Regardless of the type of dam, it is necessary to de-water the site for final geological inspection, for foundation improvement and prepartation, and for the first stage of dam construction. The magnitude, method and cost of river diversion works will depend upon the cross-section of the valley, the bed material in the river, the type of dam, the expected hydrological conditions during the time required for this phase of the work, and finally upon the consequences of failure of any part of the temporary works.

At most sites it will be necessary to move the river whilst part of the dam is constructed; this part will incorporate either permanent or temporary openings through which the river will be diverted in the second stage. If the first diversion is not large enough the initial stages of construction will be inundated, if the second stage outlets are too small, the whole works will be flooded.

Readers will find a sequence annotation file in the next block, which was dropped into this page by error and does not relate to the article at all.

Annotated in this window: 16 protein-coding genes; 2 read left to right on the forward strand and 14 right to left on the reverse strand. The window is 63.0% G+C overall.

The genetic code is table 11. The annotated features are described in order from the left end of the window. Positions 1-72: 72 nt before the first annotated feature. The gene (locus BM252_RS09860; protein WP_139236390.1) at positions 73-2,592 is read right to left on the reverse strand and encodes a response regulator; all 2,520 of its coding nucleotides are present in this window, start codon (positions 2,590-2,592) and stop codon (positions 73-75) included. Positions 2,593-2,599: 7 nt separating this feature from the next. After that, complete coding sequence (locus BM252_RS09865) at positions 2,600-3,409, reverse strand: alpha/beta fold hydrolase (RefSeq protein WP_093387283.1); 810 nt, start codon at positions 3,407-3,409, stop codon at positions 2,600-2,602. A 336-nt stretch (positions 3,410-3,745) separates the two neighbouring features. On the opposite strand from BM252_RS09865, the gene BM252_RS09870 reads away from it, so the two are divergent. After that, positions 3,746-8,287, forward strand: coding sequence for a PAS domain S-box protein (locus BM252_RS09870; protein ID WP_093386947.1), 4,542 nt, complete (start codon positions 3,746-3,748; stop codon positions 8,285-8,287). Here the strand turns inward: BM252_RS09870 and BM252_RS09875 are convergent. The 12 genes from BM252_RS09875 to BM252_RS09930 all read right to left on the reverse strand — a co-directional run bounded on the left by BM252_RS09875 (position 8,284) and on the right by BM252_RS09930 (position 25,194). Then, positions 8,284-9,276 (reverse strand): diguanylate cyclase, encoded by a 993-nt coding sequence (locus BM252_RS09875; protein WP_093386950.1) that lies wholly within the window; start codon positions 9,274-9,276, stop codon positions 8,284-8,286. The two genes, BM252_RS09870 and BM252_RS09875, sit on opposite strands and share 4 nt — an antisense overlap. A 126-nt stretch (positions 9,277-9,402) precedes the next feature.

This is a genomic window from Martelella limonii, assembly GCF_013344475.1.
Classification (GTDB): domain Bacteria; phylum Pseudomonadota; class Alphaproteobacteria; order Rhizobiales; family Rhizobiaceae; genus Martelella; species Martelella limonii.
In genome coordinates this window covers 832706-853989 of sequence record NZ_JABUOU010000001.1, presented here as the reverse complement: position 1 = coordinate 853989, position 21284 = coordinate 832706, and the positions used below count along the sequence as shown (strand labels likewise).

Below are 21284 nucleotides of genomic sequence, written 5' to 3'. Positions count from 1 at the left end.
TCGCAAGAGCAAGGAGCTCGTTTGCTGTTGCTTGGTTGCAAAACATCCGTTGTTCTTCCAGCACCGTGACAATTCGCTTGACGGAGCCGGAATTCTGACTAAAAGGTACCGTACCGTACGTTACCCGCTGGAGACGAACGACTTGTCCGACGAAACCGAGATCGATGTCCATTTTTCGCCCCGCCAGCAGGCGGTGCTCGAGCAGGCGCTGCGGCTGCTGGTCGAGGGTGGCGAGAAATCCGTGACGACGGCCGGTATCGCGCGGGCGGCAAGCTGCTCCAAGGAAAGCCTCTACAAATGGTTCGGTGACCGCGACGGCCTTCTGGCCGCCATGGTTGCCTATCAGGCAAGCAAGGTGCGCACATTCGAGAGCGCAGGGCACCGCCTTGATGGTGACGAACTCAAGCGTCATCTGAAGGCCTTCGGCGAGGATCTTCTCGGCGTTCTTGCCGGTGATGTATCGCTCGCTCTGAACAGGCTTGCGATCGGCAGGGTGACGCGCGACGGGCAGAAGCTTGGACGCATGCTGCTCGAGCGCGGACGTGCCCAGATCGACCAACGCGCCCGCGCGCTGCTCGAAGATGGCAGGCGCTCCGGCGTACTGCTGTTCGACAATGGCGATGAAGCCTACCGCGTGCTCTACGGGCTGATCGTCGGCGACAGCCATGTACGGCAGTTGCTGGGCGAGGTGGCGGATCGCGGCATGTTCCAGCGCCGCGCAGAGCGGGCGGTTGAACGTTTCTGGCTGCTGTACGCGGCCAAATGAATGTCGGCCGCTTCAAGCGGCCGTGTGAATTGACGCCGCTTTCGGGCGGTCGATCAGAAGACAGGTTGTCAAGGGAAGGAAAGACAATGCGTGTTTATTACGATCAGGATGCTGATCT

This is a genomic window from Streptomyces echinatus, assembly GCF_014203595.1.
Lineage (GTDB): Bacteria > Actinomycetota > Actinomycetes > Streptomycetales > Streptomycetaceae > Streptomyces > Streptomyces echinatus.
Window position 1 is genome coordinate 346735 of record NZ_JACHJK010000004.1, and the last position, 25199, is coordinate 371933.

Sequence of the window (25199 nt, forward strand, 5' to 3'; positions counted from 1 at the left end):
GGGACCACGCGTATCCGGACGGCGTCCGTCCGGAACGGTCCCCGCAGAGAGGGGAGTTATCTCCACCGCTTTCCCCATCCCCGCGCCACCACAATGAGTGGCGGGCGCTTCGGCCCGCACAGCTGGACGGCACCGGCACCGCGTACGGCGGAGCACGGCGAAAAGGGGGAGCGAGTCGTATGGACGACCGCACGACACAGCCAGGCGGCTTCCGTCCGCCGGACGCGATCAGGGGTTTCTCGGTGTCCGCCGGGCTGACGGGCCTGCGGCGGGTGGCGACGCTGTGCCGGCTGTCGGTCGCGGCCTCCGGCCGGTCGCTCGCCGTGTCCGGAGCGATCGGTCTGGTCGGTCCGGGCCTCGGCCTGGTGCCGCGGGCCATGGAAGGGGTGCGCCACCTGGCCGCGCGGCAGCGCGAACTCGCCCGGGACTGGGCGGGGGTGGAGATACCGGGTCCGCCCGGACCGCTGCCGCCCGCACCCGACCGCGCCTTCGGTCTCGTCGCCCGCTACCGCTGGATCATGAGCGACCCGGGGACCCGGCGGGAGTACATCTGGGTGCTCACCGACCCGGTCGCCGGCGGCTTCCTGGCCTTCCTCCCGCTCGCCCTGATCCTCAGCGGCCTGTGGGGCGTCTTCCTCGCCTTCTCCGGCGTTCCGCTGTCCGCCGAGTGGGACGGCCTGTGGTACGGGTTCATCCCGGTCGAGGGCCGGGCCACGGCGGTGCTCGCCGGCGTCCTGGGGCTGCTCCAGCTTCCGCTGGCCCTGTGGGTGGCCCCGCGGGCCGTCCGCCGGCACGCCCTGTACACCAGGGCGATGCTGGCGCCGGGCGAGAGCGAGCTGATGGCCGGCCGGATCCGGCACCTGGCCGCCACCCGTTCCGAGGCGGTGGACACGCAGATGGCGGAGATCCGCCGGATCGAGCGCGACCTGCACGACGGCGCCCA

At some sites there is a distinct seasonal pattern of river flows and advantage can be taken of such conditions but noting that Nature is random.

Construction of the Hendrik Verwoerd Dam, South Africa required a sophisticated arrangement of cofferdams. An approach was developed based on the frequency and distribution of floods that could occur over a five year period of construction. The following is an extract of the original detailed specification:

First Stage (A) -

Second stage (B) & (C) -
Third stage (C) & (D) & (E) -
Diversion can also be achieved by means of a tunnel, which depends on the nature of the rock and depth of weathering and should be far away from the dam itself to not interferre with the foundations. The tunnel also should be large enough to avoid the possibility of job jams.
(C) Thomas, Henry H. The Engineering of Large Dams